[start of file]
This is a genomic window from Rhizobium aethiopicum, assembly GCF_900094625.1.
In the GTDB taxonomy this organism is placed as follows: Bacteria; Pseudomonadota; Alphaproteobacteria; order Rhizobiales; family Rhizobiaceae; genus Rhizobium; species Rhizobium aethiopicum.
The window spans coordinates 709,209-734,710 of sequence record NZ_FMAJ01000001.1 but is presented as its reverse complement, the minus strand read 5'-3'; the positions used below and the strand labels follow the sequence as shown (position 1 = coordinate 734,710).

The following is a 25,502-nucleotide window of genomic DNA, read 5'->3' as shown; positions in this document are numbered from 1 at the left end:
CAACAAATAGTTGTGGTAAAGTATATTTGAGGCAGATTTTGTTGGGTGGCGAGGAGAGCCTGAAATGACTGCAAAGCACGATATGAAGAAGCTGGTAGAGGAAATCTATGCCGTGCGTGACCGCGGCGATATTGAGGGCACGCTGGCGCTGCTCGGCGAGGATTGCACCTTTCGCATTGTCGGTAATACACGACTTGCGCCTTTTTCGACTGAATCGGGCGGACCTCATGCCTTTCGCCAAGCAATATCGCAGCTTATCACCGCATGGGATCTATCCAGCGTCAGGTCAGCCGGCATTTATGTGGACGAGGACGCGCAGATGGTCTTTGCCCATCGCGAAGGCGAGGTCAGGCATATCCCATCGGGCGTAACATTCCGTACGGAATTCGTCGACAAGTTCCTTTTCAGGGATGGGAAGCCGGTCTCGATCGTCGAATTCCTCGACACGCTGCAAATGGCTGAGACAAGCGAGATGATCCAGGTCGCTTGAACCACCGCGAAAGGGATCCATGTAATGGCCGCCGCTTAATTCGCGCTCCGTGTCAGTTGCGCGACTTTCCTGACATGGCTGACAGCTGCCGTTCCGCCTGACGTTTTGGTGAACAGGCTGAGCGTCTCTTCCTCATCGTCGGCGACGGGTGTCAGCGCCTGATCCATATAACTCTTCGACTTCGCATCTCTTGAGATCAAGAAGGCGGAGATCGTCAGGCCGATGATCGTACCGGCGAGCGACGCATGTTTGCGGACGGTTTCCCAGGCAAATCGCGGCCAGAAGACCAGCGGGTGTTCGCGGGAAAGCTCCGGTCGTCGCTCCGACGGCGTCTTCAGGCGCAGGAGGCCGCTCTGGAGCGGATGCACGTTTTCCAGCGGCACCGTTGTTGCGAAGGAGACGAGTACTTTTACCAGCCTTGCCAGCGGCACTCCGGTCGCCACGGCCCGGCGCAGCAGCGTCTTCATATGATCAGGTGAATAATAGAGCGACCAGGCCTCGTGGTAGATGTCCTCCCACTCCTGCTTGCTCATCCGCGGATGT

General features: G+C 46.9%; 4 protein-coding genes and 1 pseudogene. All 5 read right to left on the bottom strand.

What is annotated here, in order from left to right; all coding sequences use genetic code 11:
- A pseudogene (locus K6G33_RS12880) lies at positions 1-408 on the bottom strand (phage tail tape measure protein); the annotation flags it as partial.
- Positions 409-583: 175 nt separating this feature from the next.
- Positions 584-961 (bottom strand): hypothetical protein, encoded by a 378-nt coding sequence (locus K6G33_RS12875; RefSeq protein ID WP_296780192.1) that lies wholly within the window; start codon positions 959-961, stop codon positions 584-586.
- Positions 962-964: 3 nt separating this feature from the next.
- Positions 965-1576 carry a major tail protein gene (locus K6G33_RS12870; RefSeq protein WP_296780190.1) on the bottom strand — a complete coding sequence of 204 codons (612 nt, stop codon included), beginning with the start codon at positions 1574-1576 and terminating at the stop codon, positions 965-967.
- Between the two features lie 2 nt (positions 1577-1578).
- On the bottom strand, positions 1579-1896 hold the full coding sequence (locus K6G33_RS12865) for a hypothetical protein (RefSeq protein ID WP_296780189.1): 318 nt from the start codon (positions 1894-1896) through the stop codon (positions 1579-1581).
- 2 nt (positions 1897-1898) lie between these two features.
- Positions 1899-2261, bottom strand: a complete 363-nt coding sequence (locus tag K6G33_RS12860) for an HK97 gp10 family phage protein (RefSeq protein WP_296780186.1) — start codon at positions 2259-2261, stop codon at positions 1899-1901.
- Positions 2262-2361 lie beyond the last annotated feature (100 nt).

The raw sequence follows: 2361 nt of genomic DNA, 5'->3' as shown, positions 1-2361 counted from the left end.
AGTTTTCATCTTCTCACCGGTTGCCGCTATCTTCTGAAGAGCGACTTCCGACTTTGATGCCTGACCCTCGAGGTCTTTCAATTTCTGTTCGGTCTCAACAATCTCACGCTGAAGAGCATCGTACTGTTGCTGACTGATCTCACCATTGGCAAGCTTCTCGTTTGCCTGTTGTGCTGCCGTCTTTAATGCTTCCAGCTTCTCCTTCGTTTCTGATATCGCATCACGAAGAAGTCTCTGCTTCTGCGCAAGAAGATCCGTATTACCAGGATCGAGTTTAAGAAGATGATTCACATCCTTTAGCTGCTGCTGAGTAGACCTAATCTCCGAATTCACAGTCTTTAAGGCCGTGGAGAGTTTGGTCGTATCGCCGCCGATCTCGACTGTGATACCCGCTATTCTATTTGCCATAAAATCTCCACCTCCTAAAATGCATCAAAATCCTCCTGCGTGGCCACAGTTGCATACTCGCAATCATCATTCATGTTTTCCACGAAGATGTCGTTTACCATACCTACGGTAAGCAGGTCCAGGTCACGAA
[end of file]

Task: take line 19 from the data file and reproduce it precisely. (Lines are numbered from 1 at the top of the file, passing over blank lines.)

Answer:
AGTTTTCATCTTCTCACCGGTTGCCGCTATCTTCTGAAGAGCGACTTCCGACTTTGATGCCTGACCCTCGAGGTCTTTCAATTTCTGTTCGGTCTCAACAATCTCACGCTGAAGAGCATCGTACTGTTGCTGACTGATCTCACCATTGGCAAGCTTCTCGTTTGCCTGTTGTGCTGCCGTCTTTAATGCTTCCAGCTTCTCCTTCGTTTCTGATATCGCATCACGAAGAAGTCTCTGCTTCTGCGCAAGAAGATCCGTATTACCAGGATCGAGTTTAAGAAGATGATTCACATCCTTTAGCTGCTGCTGAGTAGACCTAATCTCCGAATTCACAGTCTTTAAGGCCGTGGAGAGTTTGGTCGTATCGCCGCCGATCTCGACTGTGATACCCGCTATTCTATTTGCCATAAAATCTCCACCTCCTAAAATGCATCAAAATCCTCCTGCGTGGCCACAGTTGCATACTCGCAATCATCATTCATGTTTTCCACGAAGATGTCGTTTACCATACCTACGGTAAGCAGGTCCAGGTCACGAA